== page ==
KU students building ADA-compliant platform for Wells Overlook Park after delays caused by pandemic
photo by: Earl Richardson/Douglas County
It may have taken longer than hoped, but a plan to provide accessible views of rural Douglas County is coming to fruition.
After months of designing and building, students of Dirt Works Studio, a University of Kansas School of Architecture and Design studio, are in the middle of constructing a new platform for Wells Overlook Park that will be compliant with the Americans with Disabilities Act.
While the platform was originally planned to be completed in May, the coronavirus pandemic pushed the construction dates back quite a bit, said Chad Kraus, a KU associate professor leading the project. The platform is now on track to be finished by early next year. The project also includes an accessible picnic shelter that was expected to be completed this fall, but will now be built sometime in the spring.
“(The pandemic) pushed everything back in terms of construction,” Kraus said. “Because of COVID restrictions from the university, even that timeline is optimistic.”
However, Ken Lassman, an occupational therapist and member of the family that years ago donated the land to the county for the park, said he’s thrilled to see the work coming along, regardless of how long it takes.
Lassman had originally pitched the idea of an accessible platform to the county in 2018, but the County Commission at the time declined to pursue the project because of concerns about overextending its financial commitments while it was also pursuing a plan to expand its jail, as the Journal-World previously reported.
But the commissioners were later able to pursue the viewing platform project, and in early 2020 the county received a $44,000 grant to help fund it. The project will cost roughly $100,000 in total.
“This is a long-term project and it’s going to be there (for a long time),” Lassman said. “Sometimes it takes longer to do it right, and it’s better to do it right than do it on time.”
photo by: Dylan Lysen/Lawrence Journal-World
The park, which sits on a hill off North 1000 Road just east of U.S. Highway 59, has long housed a wooden tower that provides views over the Wakarusa River valley. But Lassman, who often works with people who use wheelchairs, realized that structure could never be adapted to become ADA-compliant, and another structure would need to be built.
With the grant in hand, the county hired Dirt Work Studios to design and build an accessible viewing platform and pavilion for the park. The studio provides third-year architecture students at KU an opportunity to design and build structures as part of their education.
The students designed the platform to include a wooden V-shaped roof over the viewing area. Along with the platform, the students designed a circular pathway, which will surround a central garden. Additionally, the platform will include information panels about the natural prairie grasses and flowers the county plans to plant in the area.
The platform is being constructed near the northernmost curve on the park’s access drive, about 35 feet lower in elevation than the top of the hill where the park’s observation tower is located. It looks out to the northeast, providing a distant view of rural land.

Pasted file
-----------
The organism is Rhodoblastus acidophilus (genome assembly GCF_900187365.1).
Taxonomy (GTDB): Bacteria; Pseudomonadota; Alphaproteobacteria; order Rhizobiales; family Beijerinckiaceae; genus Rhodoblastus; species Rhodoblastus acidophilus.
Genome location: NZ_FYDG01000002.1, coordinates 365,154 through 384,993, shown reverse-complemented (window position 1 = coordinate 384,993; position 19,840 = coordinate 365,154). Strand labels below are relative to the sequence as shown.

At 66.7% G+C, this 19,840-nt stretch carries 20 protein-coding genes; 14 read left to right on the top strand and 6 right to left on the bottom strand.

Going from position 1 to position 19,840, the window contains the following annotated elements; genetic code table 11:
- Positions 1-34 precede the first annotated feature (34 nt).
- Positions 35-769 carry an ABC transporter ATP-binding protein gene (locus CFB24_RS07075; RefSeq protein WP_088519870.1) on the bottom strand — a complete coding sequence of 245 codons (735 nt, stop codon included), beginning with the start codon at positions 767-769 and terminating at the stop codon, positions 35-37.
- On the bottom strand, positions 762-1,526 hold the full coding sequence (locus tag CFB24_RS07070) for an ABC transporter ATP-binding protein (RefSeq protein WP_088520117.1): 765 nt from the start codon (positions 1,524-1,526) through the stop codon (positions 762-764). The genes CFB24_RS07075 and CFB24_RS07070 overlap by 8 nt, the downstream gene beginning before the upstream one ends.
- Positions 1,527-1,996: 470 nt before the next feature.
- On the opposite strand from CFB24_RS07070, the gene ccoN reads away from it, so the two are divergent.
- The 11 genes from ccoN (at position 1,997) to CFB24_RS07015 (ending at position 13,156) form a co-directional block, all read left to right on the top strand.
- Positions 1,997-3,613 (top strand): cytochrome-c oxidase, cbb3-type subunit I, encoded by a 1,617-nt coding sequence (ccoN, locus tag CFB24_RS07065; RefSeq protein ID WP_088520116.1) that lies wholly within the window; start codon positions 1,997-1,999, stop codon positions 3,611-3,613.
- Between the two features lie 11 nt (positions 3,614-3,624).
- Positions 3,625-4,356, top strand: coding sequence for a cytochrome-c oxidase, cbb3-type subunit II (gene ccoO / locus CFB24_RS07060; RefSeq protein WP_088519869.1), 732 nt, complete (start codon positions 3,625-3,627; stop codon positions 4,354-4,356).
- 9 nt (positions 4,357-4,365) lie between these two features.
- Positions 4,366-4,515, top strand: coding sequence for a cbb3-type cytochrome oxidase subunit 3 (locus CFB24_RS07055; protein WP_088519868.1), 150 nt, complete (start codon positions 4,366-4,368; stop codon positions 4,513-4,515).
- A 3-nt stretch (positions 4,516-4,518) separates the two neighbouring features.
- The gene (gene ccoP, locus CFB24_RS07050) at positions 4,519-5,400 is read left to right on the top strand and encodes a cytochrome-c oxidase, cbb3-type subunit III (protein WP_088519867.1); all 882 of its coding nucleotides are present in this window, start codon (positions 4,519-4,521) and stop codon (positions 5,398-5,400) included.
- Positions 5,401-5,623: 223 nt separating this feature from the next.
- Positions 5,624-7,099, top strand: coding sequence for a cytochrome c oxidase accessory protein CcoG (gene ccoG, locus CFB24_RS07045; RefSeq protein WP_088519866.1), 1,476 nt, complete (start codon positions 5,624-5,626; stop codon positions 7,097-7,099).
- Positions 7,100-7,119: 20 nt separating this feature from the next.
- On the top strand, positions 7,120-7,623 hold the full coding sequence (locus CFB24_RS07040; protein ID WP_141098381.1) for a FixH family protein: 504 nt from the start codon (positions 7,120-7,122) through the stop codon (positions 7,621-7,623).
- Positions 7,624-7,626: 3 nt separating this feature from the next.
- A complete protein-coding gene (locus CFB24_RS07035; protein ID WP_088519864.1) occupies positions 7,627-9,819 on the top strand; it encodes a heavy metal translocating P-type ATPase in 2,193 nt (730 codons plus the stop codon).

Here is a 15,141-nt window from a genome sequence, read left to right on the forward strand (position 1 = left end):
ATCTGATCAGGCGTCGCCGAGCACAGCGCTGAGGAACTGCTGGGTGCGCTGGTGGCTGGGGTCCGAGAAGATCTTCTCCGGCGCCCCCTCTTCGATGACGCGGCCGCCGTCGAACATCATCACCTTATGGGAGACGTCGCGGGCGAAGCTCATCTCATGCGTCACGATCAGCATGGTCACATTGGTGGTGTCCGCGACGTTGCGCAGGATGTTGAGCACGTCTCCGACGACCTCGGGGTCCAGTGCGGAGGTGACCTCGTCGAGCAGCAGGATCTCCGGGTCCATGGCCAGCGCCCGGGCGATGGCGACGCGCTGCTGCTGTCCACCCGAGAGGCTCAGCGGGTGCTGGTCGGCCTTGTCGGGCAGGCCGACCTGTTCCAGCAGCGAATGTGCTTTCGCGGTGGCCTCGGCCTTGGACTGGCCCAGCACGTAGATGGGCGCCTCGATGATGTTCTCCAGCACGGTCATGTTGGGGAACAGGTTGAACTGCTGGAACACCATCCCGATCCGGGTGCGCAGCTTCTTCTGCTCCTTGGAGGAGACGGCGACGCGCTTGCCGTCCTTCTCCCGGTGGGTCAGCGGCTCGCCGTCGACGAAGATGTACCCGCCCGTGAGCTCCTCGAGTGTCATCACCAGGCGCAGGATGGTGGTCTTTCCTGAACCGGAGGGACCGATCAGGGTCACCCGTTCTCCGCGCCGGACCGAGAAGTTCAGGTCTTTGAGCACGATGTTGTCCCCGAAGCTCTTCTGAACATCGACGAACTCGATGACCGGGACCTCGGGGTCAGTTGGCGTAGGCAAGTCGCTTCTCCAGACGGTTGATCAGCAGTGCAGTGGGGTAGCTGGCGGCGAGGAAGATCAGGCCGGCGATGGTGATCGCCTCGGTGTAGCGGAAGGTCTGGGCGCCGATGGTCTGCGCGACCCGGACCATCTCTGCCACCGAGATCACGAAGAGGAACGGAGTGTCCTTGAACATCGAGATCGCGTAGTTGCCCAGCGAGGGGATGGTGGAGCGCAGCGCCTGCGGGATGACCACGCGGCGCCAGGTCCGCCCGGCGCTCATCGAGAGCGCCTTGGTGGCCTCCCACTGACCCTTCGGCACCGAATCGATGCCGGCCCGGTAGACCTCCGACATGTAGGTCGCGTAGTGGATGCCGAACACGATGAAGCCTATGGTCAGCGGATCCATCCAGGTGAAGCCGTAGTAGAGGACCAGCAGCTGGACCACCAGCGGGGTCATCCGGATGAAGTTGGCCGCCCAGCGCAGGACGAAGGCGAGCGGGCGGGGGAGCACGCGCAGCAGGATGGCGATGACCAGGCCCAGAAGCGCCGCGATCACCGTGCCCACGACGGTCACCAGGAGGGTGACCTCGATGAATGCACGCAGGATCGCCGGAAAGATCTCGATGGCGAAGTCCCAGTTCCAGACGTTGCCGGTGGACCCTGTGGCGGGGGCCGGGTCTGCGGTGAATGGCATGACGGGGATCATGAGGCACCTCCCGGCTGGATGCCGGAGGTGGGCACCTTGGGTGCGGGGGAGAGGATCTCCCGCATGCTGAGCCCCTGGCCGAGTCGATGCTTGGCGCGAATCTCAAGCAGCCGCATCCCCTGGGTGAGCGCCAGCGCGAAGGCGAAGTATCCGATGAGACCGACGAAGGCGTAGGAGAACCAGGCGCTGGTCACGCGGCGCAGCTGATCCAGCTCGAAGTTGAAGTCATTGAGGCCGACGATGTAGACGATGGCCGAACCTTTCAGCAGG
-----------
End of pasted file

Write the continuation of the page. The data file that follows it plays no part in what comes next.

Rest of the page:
The county needed to cut down trees that were standing in the area to provide the view, but it also provided the opportunity for the county to revitalize the hill with natural prairie plants.
Lassman said that prairie plants mostly covered the hill when his mother was a child in the 1920s, but that they have disappeared over time. He said he was excited the county planned to bring back some of the hill’s history by reintroducing the prairie. That could take a couple of years, Lassman said, but he put it in perspective by saying that the prairie had covered the hill for thousands of years before that.
“You have to take the long view,” Lassman said.
photo by: Contributed photo
KU will soon finish its fall semester, and Kraus said the viewing platform will likely be finished early next year. The students will begin their spring semester on Feb. 1, and Kraus said he hopes they will finish up the construction of the viewing platform by the end of that month.
Once that is completed, the studio will begin constructing the shelter to the south of the current parking area. Kraus said the students will soon present design plans to the county. Currently, the shelter plan consists of two wooden structures that will be built side by side.
Two of the architecture students working on the project, who are both originally from St. Louis, Mo., told the Journal-World they were excited with how the project has turned out so far. Aaron Michalicek said he felt the project gave him good real-world experience, as well as the opportunity to build something people would enjoy.
And Jordyn Tobias, who has long been interested in historic preservation and art history, said she was excited to tie the platform into the landscape and the revitalized prairie.
She also said she appreciated the opportunity to put her mark on the world while still a student.
“I helped design this, but I also helped build it,” she said. “My blood, sweat and tears are in this. It’s a really special project.”
photo by: Contributed photo
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